returned.  This	example shows how an application can allocate a buffer
       of sufficient size to work with getpwnam_r().

	   long int initlen = sysconf(_SC_GETPW_R_SIZE_MAX);
	   size_t len;
	   if (initlen == −1)
	       /* Default initial length. */
	       len = 1024;
	       len = (size_t) initlen;
	   struct passwd result;
	   struct passwd *resultp;
	   char *buffer = malloc(len);
	   if (buffer == NULL)
	       ...handle error...
	   int e;
	   while ((e = getpwnam_r("someuser", &result, buffer, len, &resultp))
		   == ERANGE)
	       size_t newlen = 2 * len;
	       if (newlen < len)
		   ...handle error...
	       len = newlen;
	       char *newbuffer = realloc(buffer, len);
	       if (newbuffer == NULL)
		   ...handle error...
	       buffer = newbuffer;
	   if (e != 0)
	       ...handle error...
	   free (buffer);

   Getting an Entry for the Login Name
       The following example uses the getlogin() function to return  the  name
       of the user who logged in; this information is passed to the getpwnam()
       function to get the user database entry for that user.

	   #include <sys/types.h>
	   #include <pwd.h>
	   #include <unistd.h>
	   #include <stdio.h>
	   #include <stdlib.h>
	   char *lgn;
	   struct passwd *pw;
	   if ((lgn = getlogin()) == NULL || (pw = getpwnam(lgn)) == NULL) {
	       fprintf(stderr, "Get of user information failed.\n"); exit(1);

       Three names associated with the current process can be determined: get‐
       pwuid(geteuid()) returns the name associated with the effective user ID
       of the process; getlogin() returns the name associated with the current
       login activity; and getpwuid(getuid()) returns the name associated with
       the real user ID of the process.

       The getpwnam_r() function is thread-safe and returns values in a	 user-
       supplied	 buffer	 instead of possibly using a static data area that may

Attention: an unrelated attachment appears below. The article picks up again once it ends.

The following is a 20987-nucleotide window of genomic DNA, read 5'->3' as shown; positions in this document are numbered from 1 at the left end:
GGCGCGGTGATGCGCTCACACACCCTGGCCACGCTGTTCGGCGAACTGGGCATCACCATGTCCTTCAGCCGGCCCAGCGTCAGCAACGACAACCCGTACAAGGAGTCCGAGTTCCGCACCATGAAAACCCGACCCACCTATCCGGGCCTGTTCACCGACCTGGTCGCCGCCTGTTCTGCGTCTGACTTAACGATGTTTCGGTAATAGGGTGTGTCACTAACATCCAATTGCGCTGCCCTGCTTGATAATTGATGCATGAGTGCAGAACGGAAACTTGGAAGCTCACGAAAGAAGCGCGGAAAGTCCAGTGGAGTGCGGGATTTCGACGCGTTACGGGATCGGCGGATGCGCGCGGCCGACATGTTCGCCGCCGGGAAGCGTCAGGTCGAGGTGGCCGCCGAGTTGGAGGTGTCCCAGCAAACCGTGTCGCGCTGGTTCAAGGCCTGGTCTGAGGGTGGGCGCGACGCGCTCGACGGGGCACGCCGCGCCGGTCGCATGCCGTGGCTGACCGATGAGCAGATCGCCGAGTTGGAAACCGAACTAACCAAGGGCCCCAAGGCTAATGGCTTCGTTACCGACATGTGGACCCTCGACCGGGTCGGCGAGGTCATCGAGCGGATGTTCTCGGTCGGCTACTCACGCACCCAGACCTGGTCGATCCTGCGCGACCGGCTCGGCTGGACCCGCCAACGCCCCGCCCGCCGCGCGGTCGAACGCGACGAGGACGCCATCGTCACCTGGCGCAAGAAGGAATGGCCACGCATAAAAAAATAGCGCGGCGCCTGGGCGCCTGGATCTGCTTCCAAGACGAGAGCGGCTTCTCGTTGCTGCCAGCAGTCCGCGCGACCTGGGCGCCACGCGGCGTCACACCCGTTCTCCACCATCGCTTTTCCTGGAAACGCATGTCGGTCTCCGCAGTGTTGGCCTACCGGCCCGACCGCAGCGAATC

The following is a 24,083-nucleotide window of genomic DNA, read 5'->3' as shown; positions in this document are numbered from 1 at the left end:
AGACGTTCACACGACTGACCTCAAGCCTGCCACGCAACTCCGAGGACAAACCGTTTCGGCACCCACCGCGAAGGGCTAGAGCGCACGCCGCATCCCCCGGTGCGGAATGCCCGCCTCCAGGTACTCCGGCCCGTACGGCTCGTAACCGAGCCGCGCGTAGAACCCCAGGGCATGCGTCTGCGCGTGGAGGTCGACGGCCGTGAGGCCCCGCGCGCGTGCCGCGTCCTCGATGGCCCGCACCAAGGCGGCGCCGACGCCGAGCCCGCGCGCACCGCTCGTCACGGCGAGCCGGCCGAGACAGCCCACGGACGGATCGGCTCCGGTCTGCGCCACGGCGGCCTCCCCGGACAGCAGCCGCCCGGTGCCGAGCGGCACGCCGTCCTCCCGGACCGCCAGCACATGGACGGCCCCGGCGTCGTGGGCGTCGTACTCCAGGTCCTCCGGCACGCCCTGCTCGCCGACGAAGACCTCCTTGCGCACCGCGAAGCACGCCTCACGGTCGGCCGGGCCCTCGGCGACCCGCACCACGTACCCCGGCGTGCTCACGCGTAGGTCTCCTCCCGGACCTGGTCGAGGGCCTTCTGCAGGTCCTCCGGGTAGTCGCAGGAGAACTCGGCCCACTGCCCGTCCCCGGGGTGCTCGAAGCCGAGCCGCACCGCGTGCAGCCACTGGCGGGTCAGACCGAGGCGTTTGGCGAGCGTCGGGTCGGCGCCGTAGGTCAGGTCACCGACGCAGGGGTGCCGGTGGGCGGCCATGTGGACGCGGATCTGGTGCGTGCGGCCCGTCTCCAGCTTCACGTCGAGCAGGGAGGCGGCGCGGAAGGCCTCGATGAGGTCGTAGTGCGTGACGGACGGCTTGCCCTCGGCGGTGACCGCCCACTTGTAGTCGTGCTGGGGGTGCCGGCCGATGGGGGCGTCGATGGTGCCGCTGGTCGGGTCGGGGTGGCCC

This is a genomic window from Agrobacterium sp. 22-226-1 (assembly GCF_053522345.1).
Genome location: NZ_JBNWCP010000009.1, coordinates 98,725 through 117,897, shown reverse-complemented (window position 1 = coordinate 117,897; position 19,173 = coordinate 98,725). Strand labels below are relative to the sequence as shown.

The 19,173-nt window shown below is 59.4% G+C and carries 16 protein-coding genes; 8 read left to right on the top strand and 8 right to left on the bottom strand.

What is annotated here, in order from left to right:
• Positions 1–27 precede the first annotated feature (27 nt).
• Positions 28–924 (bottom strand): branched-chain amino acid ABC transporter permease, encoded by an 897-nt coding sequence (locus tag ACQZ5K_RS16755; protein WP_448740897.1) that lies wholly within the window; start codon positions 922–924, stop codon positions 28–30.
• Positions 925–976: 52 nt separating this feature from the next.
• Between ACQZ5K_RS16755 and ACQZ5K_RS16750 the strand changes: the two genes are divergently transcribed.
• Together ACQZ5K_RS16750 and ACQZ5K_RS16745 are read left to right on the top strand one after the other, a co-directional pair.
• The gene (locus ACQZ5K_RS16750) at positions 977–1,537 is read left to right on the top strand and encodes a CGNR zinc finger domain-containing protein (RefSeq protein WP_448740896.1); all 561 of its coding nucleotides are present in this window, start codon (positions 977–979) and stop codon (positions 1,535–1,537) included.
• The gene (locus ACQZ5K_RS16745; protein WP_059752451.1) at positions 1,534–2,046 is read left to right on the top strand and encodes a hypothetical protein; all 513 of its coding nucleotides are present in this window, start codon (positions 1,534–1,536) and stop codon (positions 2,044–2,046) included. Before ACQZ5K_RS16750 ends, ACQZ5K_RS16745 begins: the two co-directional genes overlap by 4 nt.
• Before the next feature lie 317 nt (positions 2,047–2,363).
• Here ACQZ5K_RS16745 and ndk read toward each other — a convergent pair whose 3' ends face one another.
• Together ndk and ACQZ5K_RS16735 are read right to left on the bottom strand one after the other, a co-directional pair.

be overwritten by each call.

       Portable applications should take into account that it is usual for  an
       implementation  to return −1 from sysconf() indicating that there is no
       maximum for _SC_GETPW_R_SIZE_MAX.



       getpwuid(), sysconf()

       The Base Definitions volume of POSIX.1‐2008, <pwd.h>, <sys_types.h>

       Portions of this text are reprinted and reproduced in  electronic  form
       from IEEE Std 1003.1, 2013 Edition, Standard for Information Technology
       -- Portable Operating System Interface (POSIX),	The  Open  Group  Base
       Specifications Issue 7, Copyright (C) 2013 by the Institute of Electri‐
       cal and Electronics Engineers,  Inc  and	 The  Open  Group.   (This  is
       POSIX.1-2008  with  the	2013  Technical Corrigendum 1 applied.) In the
       event of any discrepancy between this version and the original IEEE and
       The  Open Group Standard, the original IEEE and The Open Group Standard
       is the referee document. The original Standard can be  obtained	online
       at .

       Any  typographical  or  formatting  errors that appear in this page are
       most likely to have been introduced during the conversion of the source
       files  to  man page format. To report such errors, see https://www.ker‐ .

IEEE/The Open Group		     2013			  GETPWNAM(3P)